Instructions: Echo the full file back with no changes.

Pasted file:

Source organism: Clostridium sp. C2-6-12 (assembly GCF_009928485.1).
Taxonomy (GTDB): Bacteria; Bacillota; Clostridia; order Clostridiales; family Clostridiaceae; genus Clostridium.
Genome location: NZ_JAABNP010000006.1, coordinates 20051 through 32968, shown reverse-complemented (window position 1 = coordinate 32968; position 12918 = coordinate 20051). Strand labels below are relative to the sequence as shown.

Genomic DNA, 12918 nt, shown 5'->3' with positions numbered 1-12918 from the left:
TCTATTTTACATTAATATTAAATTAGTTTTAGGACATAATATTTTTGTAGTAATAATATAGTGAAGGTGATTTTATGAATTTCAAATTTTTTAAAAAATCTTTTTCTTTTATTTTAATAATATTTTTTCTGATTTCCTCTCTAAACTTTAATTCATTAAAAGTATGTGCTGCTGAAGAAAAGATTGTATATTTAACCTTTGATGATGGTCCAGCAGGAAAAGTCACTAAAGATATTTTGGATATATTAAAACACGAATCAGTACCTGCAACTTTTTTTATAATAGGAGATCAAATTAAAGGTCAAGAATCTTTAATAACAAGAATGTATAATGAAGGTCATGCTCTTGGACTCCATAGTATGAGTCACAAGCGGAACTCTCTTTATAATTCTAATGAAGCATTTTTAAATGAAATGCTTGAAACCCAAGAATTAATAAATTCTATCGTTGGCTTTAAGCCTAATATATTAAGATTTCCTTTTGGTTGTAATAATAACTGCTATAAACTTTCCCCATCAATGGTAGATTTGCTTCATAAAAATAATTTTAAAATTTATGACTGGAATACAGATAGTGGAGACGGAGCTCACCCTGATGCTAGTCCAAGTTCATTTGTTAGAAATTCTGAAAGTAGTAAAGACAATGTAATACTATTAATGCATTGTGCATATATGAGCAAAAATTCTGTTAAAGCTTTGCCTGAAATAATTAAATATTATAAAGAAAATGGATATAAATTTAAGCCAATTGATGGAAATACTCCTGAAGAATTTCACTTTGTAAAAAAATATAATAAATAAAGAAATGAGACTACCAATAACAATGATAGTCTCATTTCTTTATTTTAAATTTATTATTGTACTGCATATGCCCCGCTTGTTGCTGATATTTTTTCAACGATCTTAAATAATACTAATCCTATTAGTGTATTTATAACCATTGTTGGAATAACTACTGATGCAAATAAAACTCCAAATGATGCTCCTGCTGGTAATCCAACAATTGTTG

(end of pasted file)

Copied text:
Source organism: Clostridium sp. C2-6-12 (assembly GCF_009928485.1).
Taxonomy (GTDB): Bacteria; Bacillota; Clostridia; order Clostridiales; family Clostridiaceae; genus Clostridium.
Genome location: NZ_JAABNP010000006.1, coordinates 20051 through 32968, shown reverse-complemented (window position 1 = coordinate 32968; position 12918 = coordinate 20051). Strand labels below are relative to the sequence as shown.

Genomic DNA, 12918 nt, shown 5'->3' with positions numbered 1-12918 from the left:
TCTATTTTACATTAATATTAAATTAGTTTTAGGACATAATATTTTTGTAGTAATAATATAGTGAAGGTGATTTTATGAATTTCAAATTTTTTAAAAAATCTTTTTCTTTTATTTTAATAATATTTTTTCTGATTTCCTCTCTAAACTTTAATTCATTAAAAGTATGTGCTGCTGAAGAAAAGATTGTATATTTAACCTTTGATGATGGTCCAGCAGGAAAAGTCACTAAAGATATTTTGGATATATTAAAACACGAATCAGTACCTGCAACTTTTTTTATAATAGGAGATCAAATTAAAGGTCAAGAATCTTTAATAACAAGAATGTATAATGAAGGTCATGCTCTTGGACTCCATAGTATGAGTCACAAGCGGAACTCTCTTTATAATTCTAATGAAGCATTTTTAAATGAAATGCTTGAAACCCAAGAATTAATAAATTCTATCGTTGGCTTTAAGCCTAATATATTAAGATTTCCTTTTGGTTGTAATAATAACTGCTATAAACTTTCCCCATCAATGGTAGATTTGCTTCATAAAAATAATTTTAAAATTTATGACTGGAATACAGATAGTGGAGACGGAGCTCACCCTGATGCTAGTCCAAGTTCATTTGTTAGAAATTCTGAAAGTAGTAAAGACAATGTAATACTATTAATGCATTGTGCATATATGAGCAAAAATTCTGTTAAAGCTTTGCCTGAAATAATTAAATATTATAAAGAAAATGGATATAAATTTAAGCCAATTGATGGAAATACTCCTGAAGAATTTCACTTTGTAAAAAAATATAATAAATAAAGAAATGAGACTACCAATAACAATGATAGTCTCATTTCTTTATTTTAAATTTATTATTGTACTGCATATGCCCCGCTTGTTGCTGATATTTTTTCAACGATCTTAAATAATACTAATCCTATTAGTGTATTTATAACCATTGTTGGAATAACTACTGATGCAAATAAAACTCCAAATGATGCTCCTGCTGGTAATCCAACAATTGTTG